I’ve been wanting to read this book for a long while—Interior Castle. It’s very old, written in 1577 by a Carmelite nun and mystic, St. Teresa of Ávila.
But, oh. It’s not coming easily.
- Sometimes books (especially old ones) are like that—they don’t come easily.
- Sometimes truths are like that.
- Sometimes life is like that.
We think we want it; we think we’re ready. So we dive in, only to discover we’re in over our heads.
So I’m slowing down in Interior Castle and picking up alongside it, Entering the Castle, a contemporary book that follows the classic.
Reading one chapter at a time in each, I hope the newer book will help me better understand the former.
- Because sometimes we need fresh words to explain old concepts.
- Sometimes we need new containers to hold old truths.
- Sometimes we need changing things to unravel unchanging ones.
St. Teresa wrote The Interior Castle only to her fellow sisters. She wanted to guide them to a deeper spiritual life through a vision she had been given. She had seen the soul as a diamond in the shape of a castle with seven mansions, each one getting closer and closer to union with God.
“He who bids me write this, tells me that the nuns of these convents of our Lady of Carmel need some one to solve their difficulties about prayer: he thinks that women understand one another’s language best and that my sisters’ affection for me would make them pay special attention to my words, therefore it is important for me to explain the subject clearly to them.
Thus I am writing only to my sisters; the idea that any one else could benefit by what I say would be absurd.”
But she was wrong to think her book would benefit no one else.
Almost 440 years later, we are still reading her words, interpreting them anew for our own lives and times.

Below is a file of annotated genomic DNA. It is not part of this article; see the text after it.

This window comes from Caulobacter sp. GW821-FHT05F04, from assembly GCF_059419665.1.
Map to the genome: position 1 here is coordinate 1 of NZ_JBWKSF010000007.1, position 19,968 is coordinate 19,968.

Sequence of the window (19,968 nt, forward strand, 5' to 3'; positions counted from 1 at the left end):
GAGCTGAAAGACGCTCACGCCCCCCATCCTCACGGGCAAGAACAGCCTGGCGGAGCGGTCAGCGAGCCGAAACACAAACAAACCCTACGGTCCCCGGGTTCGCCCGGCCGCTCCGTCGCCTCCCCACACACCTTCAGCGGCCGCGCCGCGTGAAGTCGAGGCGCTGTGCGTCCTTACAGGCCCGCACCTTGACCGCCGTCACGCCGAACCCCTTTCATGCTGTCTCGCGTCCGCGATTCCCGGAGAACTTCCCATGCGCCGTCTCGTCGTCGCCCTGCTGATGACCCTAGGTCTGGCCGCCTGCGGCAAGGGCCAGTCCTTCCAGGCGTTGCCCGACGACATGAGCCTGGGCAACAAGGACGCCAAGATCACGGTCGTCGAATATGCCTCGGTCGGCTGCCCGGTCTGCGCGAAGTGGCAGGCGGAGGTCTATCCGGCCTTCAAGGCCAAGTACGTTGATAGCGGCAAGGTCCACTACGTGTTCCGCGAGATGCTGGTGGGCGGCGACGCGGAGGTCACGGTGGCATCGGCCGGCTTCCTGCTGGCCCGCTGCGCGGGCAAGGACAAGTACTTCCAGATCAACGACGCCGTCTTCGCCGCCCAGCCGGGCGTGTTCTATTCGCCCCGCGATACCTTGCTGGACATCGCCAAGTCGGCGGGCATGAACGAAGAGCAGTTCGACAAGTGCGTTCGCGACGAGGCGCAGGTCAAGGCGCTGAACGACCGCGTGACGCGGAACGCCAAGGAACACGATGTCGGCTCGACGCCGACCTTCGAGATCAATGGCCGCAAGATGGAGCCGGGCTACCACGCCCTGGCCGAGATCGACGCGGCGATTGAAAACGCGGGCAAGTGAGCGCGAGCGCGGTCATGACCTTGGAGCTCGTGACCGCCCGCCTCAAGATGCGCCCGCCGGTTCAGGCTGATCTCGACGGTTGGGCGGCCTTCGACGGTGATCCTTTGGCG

Another set of her words has also proven to be a classic. This following prayer was originally discovered in St. Teresa’s prayer book after she died in 1582. Often referred to now as St. Teresa’s Bookmark, it says,
Let nothing disturb you,
Let nothing frighten you,
All things are passing;
God only is changeless.
Patience gains all things.
Who has God wants nothing.
God alone suffices.
— St. Teresa of Ávila
So as I attempt to read the harder, old book with the easier, new book by its side, I ask God to reveal the common thread in them both, the constant foundation that regardless of how much shifts in our world, in our lives, in our hearts, there is One who never changes, who always remains faithful in love and grace, regardless of the year, the culture, the individual.
As St. Teresa says in Interior Castle (this much I understand),
“Believe me, by God’s help, we shall advance more by contemplating the Divinity than by keeping our eyes fixed on ourselves, poor creatures of earth that we are.”
I’m glad this never changes.
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What older classic have you struggled to read? What older book would you recommend to others? Please share in the comments.
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